sed unius sectæ plura nomina, ex his hominibus qui in eâ maxime innotuerunt. Aug. ibid. c. 41. VOL. II.

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o the same opinion. Augustine farther * blames Epiphanius • for making any difference in opinion between the Noetians. and Sabellians. For instance, where he says, that the • Sabellians agreed with the Noetians, except that they • denied the Father to have suffered ; Augustine thinks that * not rightly said ; and affirms, it was so well known that * the Sabellians taught the Father to have suffered, that

they were oftener called Patripassians than Sabellians :' so Augustine in his book of Heresies. He does also y elsewhere treat the Sabellians as Patripassians. Rufinus," upon the Creed, likewise says, that the Sabellians were called Patripassians. Moreover, Augustine blames Pbilaster also for making two several heresies, or sects, of the Noetians and Sabellians, though he was sensible of their great agreement together, and with the others above named by Augustine, and allows the Sabellians to be Patripassians as well as the Noetians.

And certainly it is fit to be observed by us, that Philaster, as well as Augustine, computes Praxeas, Hermogenes, Noetus, and Sabellius, to have all had the same doctrine concerning the Deity. Theodoret writes to this purpose: Noetus was of Smyrna.

• • He revived the heresy which one Epigonus first published, . and Cleomenes maintained after him. The sum of their heresy is this: they say, that there is one God and Father,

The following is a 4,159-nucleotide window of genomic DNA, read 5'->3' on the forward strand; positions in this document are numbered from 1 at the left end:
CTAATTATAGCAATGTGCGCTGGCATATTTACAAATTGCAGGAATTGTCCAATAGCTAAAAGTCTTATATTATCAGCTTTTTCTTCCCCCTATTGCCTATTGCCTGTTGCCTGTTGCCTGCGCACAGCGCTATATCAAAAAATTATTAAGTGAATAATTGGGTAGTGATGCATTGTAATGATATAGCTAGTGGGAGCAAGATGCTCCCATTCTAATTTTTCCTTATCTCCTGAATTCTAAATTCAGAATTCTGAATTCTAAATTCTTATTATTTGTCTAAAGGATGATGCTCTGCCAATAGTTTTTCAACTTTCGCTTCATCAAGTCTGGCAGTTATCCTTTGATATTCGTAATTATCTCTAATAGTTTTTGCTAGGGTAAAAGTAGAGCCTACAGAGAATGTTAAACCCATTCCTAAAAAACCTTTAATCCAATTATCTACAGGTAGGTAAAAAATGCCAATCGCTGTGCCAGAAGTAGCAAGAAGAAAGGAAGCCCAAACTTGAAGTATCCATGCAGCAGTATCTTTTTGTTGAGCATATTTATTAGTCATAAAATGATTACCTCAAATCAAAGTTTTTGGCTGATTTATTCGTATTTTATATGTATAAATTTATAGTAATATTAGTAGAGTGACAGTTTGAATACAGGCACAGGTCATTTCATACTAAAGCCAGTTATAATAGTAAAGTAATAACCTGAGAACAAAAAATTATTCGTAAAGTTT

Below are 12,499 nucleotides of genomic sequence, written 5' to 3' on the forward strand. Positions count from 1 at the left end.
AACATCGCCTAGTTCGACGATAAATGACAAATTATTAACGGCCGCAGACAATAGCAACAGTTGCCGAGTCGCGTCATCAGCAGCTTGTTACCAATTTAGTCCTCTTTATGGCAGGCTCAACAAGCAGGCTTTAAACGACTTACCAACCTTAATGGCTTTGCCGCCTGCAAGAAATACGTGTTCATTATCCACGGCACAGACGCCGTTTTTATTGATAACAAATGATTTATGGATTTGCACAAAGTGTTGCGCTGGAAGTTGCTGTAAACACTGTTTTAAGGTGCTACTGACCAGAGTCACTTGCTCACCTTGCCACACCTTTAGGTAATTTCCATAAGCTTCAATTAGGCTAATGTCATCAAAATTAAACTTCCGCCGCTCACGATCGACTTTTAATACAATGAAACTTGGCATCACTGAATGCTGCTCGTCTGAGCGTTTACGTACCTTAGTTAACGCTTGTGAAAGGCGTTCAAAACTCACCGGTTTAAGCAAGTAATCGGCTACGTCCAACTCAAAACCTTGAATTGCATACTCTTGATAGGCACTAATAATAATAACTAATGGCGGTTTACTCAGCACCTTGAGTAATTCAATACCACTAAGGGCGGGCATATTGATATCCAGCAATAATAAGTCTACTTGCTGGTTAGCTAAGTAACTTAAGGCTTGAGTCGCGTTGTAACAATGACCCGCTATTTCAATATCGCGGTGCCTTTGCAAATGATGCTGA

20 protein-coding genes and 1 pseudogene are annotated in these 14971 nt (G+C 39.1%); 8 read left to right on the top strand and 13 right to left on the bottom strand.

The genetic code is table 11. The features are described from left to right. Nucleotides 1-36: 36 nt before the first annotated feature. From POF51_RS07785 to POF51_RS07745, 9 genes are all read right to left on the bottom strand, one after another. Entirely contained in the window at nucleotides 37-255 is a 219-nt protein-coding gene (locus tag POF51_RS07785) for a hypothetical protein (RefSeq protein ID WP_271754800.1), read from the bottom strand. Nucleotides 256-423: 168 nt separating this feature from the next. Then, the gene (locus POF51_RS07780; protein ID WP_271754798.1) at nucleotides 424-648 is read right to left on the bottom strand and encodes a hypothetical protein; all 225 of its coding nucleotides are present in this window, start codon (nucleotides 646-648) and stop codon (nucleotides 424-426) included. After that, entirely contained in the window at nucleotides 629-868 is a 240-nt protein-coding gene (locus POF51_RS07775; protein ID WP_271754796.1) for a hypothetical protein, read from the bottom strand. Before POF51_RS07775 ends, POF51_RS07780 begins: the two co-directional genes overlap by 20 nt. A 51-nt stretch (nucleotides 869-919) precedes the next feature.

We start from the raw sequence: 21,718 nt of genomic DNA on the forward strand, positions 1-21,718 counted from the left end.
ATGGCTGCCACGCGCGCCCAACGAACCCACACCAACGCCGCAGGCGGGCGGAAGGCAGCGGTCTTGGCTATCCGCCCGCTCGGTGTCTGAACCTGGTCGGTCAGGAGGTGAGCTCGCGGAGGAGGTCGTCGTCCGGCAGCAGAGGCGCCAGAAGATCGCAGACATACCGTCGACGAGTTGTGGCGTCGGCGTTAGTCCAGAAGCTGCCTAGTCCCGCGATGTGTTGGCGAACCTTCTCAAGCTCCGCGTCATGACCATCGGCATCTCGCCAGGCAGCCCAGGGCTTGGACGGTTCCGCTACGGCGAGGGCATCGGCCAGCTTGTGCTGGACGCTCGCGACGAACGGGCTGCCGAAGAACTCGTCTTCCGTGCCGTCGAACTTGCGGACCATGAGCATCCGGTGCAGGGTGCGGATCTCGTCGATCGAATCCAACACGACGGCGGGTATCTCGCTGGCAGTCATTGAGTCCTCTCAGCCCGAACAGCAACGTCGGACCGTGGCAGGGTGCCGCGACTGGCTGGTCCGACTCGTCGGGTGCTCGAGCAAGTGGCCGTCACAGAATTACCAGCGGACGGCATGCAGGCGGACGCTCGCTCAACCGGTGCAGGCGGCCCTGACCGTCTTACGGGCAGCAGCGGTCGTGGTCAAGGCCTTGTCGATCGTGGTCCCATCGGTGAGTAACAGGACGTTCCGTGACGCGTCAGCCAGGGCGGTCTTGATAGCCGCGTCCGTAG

* Unde ergo sit factum, ut Noëtianos et Sabellianos, non unius hæresis duo nomina, sed tanquam duas hæreses supradictus Epiphanius poneret; liquido invenire non potui.-Loco quippe isto,-Sabelliani, inquit, similia Noëto dogmatizantes, præter hoc quod dicunt Patrem non esse passum. Quomodo de Sabellianis intelligi potest, cum sic inpotuerint dicere Patrem passum, ut Patripassiani quam Sabelliani crebrius nuncupentur ? Vel quo. modo possunt intelligi quilibet eorum Patrem passum fuisse non dicere, cum dicant eundem ipsum Patrem et Filium et Spiritum Sanctum ? Id. ibid.

y Nam Sabelliani dicti sunt quidam hæretici, qui vocantur Patripassiani, qui dicunt ipsum Patrem passum. Aug. Tr. 36. in Joh. Ev. p. 548. A. T. 3. P. 2. Bened. Breviter ergo hesterno die insinuavimus caritati vestræ esse hæreticos qui vocantur Patripassiani, vel a suo auctore Sabelliani. In Joh. Tr. 37. p. 552. F. ibid.

hæreseos caussâ Sabellij, illius profecto quæ a nostris Patripassiani appellatur ; id est, quæ Patrem ipsum vel ex virgine natum dicit, et visibilem factum, vel passum affirmat in earné. Rufin. in Symb. ad Artic. Credo in Deum Patrem.

a Philaster autem Brixianus episcopus-Sabellianos continuo post Noëtianos ponens, Sabellius inquit, discipulus ejus, qui similitudinem sui doctoris itidem secutus est, unde et Sabelliani postea sunt appellati, qui et Patripassiani, et Praxeani a Praxeâ, et Hermogeniani ab Hermogene, &c. Et tamen Noëtianos et Sabellianos sub duobus numeris tanquam duas hæreses posuit ; qua caussâ, ipse viderit. Aug. de Hær. cap. 41.

5 ο δε Νοητος Σμυρναίος μεν ην το γενος ανανεωσατο δε την αίρεσιν, ήν Επιγονος μεν τις ούτω καλεμενος απεκυησε πρωτος, Κλεομενης δε παραλαβων εβεβαιωσε. κ. λ. Theodor. H. F. 1. 3. c. 3. p. 227, 228.